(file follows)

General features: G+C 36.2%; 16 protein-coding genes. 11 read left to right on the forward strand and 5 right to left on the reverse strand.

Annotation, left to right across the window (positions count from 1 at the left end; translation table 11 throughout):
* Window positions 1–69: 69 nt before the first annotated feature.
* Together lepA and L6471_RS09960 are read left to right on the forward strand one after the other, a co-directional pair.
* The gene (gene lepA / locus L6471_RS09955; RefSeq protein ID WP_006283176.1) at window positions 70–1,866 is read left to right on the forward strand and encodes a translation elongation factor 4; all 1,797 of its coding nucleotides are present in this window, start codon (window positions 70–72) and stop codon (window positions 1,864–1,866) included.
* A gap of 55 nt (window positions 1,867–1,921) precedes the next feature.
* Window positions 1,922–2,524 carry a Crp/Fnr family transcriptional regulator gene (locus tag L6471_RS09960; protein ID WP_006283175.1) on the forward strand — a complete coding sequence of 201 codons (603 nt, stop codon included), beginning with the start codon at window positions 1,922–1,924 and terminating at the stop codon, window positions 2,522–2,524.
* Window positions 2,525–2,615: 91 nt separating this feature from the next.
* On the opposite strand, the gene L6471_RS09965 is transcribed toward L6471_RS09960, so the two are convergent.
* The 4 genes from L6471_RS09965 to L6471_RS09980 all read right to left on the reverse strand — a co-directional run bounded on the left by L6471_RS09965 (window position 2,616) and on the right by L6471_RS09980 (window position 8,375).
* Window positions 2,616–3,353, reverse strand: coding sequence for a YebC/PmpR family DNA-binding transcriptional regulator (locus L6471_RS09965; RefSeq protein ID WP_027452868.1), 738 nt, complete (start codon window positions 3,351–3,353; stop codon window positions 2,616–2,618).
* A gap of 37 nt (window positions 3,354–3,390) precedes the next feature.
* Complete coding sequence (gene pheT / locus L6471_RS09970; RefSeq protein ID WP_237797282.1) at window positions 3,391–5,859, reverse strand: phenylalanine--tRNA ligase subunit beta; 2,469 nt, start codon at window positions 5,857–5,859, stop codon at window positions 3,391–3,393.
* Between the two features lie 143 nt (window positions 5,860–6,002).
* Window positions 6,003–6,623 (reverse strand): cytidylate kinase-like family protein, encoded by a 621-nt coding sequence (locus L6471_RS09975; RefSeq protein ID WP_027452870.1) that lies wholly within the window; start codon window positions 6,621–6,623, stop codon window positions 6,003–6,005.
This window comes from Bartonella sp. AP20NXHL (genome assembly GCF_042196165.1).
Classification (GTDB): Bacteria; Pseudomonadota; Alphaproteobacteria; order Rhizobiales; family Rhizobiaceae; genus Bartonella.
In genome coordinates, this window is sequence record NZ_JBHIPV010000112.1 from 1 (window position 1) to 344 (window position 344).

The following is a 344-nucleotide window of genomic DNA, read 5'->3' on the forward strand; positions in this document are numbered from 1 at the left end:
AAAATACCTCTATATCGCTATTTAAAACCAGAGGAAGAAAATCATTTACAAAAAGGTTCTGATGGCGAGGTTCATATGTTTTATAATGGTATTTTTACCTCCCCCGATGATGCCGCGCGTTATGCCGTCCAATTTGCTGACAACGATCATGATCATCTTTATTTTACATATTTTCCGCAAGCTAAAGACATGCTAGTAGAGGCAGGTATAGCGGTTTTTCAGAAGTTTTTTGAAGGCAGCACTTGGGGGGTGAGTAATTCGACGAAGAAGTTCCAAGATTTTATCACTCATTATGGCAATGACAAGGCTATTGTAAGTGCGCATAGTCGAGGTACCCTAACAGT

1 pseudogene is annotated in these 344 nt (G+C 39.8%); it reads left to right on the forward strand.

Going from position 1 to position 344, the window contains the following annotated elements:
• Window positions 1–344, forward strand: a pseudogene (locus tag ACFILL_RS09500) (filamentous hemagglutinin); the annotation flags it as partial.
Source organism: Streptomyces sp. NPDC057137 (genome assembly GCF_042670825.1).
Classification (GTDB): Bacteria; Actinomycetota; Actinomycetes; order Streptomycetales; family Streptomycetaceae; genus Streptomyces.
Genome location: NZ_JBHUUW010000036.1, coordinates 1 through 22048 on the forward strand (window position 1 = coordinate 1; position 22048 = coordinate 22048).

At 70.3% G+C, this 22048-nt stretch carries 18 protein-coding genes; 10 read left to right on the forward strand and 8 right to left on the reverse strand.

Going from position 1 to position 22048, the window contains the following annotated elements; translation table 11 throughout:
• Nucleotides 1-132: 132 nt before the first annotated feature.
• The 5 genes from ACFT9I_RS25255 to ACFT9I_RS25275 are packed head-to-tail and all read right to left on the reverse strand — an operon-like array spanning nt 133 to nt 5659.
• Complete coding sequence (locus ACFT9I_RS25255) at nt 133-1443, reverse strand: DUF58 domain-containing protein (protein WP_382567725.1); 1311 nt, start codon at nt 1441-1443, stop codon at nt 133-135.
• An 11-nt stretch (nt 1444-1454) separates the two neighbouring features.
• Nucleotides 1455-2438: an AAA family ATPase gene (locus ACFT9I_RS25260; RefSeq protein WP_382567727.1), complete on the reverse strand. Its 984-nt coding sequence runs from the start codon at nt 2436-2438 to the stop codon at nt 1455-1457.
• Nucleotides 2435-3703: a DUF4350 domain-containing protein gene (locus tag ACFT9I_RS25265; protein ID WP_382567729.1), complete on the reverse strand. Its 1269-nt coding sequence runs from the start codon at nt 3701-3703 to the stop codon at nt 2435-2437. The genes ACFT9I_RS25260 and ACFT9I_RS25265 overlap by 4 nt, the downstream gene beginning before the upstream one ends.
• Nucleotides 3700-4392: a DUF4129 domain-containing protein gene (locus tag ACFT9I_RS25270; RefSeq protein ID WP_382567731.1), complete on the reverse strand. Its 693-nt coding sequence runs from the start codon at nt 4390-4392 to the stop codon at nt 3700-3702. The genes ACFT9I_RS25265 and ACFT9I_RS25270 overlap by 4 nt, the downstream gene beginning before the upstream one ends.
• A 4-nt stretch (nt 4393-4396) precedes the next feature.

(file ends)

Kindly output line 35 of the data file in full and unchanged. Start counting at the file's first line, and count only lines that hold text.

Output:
• Nucleotides 3700-4392: a DUF4129 domain-containing protein gene (locus tag ACFT9I_RS25270; RefSeq protein ID WP_382567731.1), complete on the reverse strand. Its 693-nt coding sequence runs from the start codon at nt 4390-4392 to the stop codon at nt 3700-3702. The genes ACFT9I_RS25265 and ACFT9I_RS25270 overlap by 4 nt, the downstream gene beginning before the upstream one ends.